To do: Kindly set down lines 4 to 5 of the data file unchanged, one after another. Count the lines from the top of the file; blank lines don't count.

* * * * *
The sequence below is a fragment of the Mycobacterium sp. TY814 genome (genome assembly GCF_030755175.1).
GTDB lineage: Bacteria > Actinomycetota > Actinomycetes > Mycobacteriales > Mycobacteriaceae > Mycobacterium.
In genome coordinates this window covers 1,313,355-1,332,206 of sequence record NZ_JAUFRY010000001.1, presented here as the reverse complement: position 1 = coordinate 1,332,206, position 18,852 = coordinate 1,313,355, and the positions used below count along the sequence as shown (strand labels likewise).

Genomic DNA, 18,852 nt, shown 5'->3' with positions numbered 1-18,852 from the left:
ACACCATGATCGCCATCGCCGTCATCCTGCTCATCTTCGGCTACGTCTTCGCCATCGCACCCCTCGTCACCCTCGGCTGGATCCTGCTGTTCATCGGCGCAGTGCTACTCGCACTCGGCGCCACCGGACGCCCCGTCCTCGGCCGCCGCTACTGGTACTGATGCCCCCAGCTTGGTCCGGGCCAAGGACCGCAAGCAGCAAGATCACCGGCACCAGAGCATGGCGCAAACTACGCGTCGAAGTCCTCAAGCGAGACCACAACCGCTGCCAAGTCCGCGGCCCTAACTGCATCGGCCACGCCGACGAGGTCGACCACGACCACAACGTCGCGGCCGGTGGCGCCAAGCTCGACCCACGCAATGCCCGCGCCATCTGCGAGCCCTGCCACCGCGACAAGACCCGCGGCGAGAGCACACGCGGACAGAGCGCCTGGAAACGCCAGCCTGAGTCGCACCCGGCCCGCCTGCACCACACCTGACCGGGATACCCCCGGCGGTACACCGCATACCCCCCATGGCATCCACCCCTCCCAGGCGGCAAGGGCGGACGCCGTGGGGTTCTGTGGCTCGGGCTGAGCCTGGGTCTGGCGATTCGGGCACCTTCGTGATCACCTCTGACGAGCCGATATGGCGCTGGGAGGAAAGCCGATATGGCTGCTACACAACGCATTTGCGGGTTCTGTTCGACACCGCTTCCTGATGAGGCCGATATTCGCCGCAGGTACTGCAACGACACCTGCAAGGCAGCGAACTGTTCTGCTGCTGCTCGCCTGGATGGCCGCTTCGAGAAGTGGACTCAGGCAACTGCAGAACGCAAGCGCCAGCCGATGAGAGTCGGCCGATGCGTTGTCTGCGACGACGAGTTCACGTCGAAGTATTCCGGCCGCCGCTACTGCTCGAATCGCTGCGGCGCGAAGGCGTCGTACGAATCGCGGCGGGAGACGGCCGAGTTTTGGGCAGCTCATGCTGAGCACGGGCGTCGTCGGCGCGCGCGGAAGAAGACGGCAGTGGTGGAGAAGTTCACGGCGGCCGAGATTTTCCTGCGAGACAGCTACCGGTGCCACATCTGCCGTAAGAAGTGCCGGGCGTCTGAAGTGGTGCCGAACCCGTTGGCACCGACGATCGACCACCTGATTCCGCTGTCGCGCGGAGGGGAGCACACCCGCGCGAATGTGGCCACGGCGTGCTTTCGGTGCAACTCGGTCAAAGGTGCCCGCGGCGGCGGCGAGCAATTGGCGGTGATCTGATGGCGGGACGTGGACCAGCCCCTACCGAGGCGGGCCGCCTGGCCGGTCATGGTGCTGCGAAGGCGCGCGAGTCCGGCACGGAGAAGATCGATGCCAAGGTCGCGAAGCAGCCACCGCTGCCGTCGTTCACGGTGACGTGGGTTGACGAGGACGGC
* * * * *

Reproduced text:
Genomic DNA, 18,852 nt, shown 5'->3' with positions numbered 1-18,852 from the left:
ACACCATGATCGCCATCGCCGTCATCCTGCTCATCTTCGGCTACGTCTTCGCCATCGCACCCCTCGTCACCCTCGGCTGGATCCTGCTGTTCATCGGCGCAGTGCTACTCGCACTCGGCGCCACCGGACGCCCCGTCCTCGGCCGCCGCTACTGGTACTGATGCCCCCAGCTTGGTCCGGGCCAAGGACCGCAAGCAGCAAGATCACCGGCACCAGAGCATGGCGCAAACTACGCGTCGAAGTCCTCAAGCGAGACCACAACCGCTGCCAAGTCCGCGGCCCTAACTGCATCGGCCACGCCGACGAGGTCGACCACGACCACAACGTCGCGGCCGGTGGCGCCAAGCTCGACCCACGCAATGCCCGCGCCATCTGCGAGCCCTGCCACCGCGACAAGACCCGCGGCGAGAGCACACGCGGACAGAGCGCCTGGAAACGCCAGCCTGAGTCGCACCCGGCCCGCCTGCACCACACCTGACCGGGATACCCCCGGCGGTACACCGCATACCCCCCATGGCATCCACCCCTCCCAGGCGGCAAGGGCGGACGCCGTGGGGTTCTGTGGCTCGGGCTGAGCCTGGGTCTGGCGATTCGGGCACCTTCGTGATCACCTCTGACGAGCCGATATGGCGCTGGGAGGAAAGCCGATATGGCTGCTACACAACGCATTTGCGGGTTCTGTTCGACACCGCTTCCTGATGAGGCCGATATTCGCCGCAGGTACTGCAACGACACCTGCAAGGCAGCGAACTGTTCTGCTGCTGCTCGCCTGGATGGCCGCTTCGAGAAGTGGACTCAGGCAACTGCAGAACGCAAGCGCCAGCCGATGAGAGTCGGCCGATGCGTTGTCTGCGACGACGAGTTCACGTCGAAGTATTCCGGCCGCCGCTACTGCTCGAATCGCTGCGGCGCGAAGGCGTCGTACGAATCGCGGCGGGAGACGGCCGAGTTTTGGGCAGCTCATGCTGAGCACGGGCGTCGTCGGCGCGCGCGGAAGAAGACGGCAGTGGTGGAGAAGTTCACGGCGGCCGAGATTTTCCTGCGAGACAGCTACCGGTGCCACATCTGCCGTAAGAAGTGCCGGGCGTCTGAAGTGGTGCCGAACCCGTTGGCACCGACGATCGACCACCTGATTCCGCTGTCGCGCGGAGGGGAGCACACCCGCGCGAATGTGGCCACGGCGTGCTTTCGGTGCAACTCGGTCAAAGGTGCCCGCGGCGGCGGCGAGCAATTGGCGGTGATCTGATGGCGGGACGTGGACCAGCCCCTACCGAGGCGGGCCGCCTGGCCGGTCATGGTGCTGCGAAGGCGCGCGAGTCCGGCACGGAGAAGATCGATGCCAAGGTCGCGAAGCAGCCACCGCTGCCGTCGTTCACGGTGACGTGGGTTGACGAGGACGGC